America does not have the will to fight Iran because President Bush has disillusioned the country with his horribly-manage Iraqi campaign and his inability to really let the country think that we ARE in a real war right now. People fear that Bush's failure with Iraq, our continued troubles in Afghanistan, and the possibility of other problems around the globe have stretched our troops too far to defend us and that if we go to war with Iran there will definitely be the option of a military draft on the table-- something which over 80% of 18-25 year olds completely object to and are incredibly fearful of happening. If the American public doees not see that it is absolutely necessary to remove the threat of Iran, then we will not win a war against Iran.

And, yes, it will take a WTC or a Pearl Harbor or a Lusitania to rouse Americans to fighting a war in a foreign land where two other wars are already giving us great troubles. You ask us to look at history, and history shows that Americans have always been cautious to go to war-- especially in a foreign land. War is and ought to be the last option. Only when it becomes absolutely necessary should war be considered. Only when Woodrow Wilson and Franklin Roosevelt thought it was absolutely necessary did they enter the world wars; only when Truman thought it was absolutely necessary did he drop the bombs on Japan. Only when it was absolutely necessary did our Founding Fathers declare independence from Great Britain over 230 years ago and ushered in the revolutionary war. If you believe that it is necessary we go to war with Iran, then you should try convincing our leaders and our people that it is necessary to wage an all-out battle with the Iranian madman currently leading that poor country. Waging a proxy war in Iran will not rouse the American people, and politicians will not risk another Iraq before 2008. It will take a far greater attack directly linked to Iran for our people and many of our leaders to go to war with Iran.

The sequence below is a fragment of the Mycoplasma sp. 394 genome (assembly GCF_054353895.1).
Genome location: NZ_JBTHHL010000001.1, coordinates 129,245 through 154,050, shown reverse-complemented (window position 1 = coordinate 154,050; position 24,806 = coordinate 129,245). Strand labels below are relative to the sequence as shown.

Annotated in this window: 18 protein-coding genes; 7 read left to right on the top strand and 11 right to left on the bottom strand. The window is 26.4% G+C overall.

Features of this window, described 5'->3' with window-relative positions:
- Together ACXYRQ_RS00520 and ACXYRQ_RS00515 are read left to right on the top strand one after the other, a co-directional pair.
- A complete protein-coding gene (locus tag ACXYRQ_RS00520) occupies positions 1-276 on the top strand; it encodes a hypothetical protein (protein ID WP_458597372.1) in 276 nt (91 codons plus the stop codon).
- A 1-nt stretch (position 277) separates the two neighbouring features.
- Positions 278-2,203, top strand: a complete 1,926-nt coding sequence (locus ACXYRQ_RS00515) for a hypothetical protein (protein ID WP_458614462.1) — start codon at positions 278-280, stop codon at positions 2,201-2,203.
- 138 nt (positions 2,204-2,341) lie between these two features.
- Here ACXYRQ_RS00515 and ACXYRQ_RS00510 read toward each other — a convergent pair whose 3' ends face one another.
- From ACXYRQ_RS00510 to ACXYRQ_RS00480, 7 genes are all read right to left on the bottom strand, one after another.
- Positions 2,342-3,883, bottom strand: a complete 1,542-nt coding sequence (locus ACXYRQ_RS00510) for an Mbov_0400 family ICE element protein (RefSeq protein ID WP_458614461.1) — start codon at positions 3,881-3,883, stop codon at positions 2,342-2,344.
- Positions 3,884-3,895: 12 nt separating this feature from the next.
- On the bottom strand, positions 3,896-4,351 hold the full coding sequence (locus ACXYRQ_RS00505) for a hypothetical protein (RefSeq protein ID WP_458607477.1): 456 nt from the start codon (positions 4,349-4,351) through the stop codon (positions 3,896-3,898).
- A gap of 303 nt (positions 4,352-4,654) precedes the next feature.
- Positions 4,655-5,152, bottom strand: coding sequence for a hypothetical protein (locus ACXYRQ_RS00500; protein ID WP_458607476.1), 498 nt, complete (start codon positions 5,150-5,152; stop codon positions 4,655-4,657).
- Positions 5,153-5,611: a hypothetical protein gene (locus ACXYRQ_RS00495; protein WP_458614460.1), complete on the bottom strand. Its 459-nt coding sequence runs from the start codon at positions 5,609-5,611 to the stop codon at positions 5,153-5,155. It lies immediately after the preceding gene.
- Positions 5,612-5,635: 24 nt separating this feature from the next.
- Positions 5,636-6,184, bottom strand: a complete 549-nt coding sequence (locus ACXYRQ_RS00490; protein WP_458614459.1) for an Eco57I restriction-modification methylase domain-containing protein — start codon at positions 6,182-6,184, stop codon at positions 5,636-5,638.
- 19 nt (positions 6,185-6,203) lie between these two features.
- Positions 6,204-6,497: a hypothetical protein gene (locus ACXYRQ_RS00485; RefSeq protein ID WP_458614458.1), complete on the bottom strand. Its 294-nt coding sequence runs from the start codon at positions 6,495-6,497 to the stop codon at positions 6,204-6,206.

And Cameron, the United States of America has absolutely no need, reason, or duty to accomodate the needs of a country that is trying to undermine us. Even if they were not undermining us, we still have no reason or duty to accomodate their needs. And I think what they want is perfectly understandable, as their madman president has said it quite clearly-- the destruction of Israel, the fall of American influence, and the rise of a global, hard-line Islamic state.

"There has never been a good war or a bad peace."


Good post, though I'm not sure that Cameron Slife is serious. When I first read his post, I thought it was a parody.

I agree with ROB insofar as he suggests that a war with Iran can't be in the cards right now. It would in fact require a draft, which is politically impossible. Even the type of bombing required to really delay their nuclear progam significantly is probably too high-risk.

It is true that we are undermanned, but I am still puzzled why our forces are not allowed at least to take out Iranian bases directly involved in Iraqi subversion. Iran has much to lose by engaging us whole hog (like its refinery) and can't be eager in this regard. It would add to the pressure on Iran for us to respond directly to her provocations. It surely is a casus belli and I think Dan is generally right that Bush and Rice have failed woefully in engaging the enemy in the whole theater these last few years.

Sorry, R.O.B., it was an emotional reaction and I am sure we are all glad I am not president. However, I do think I understand Iran, which is why I would choose retaliation rather than a meek acquiesence.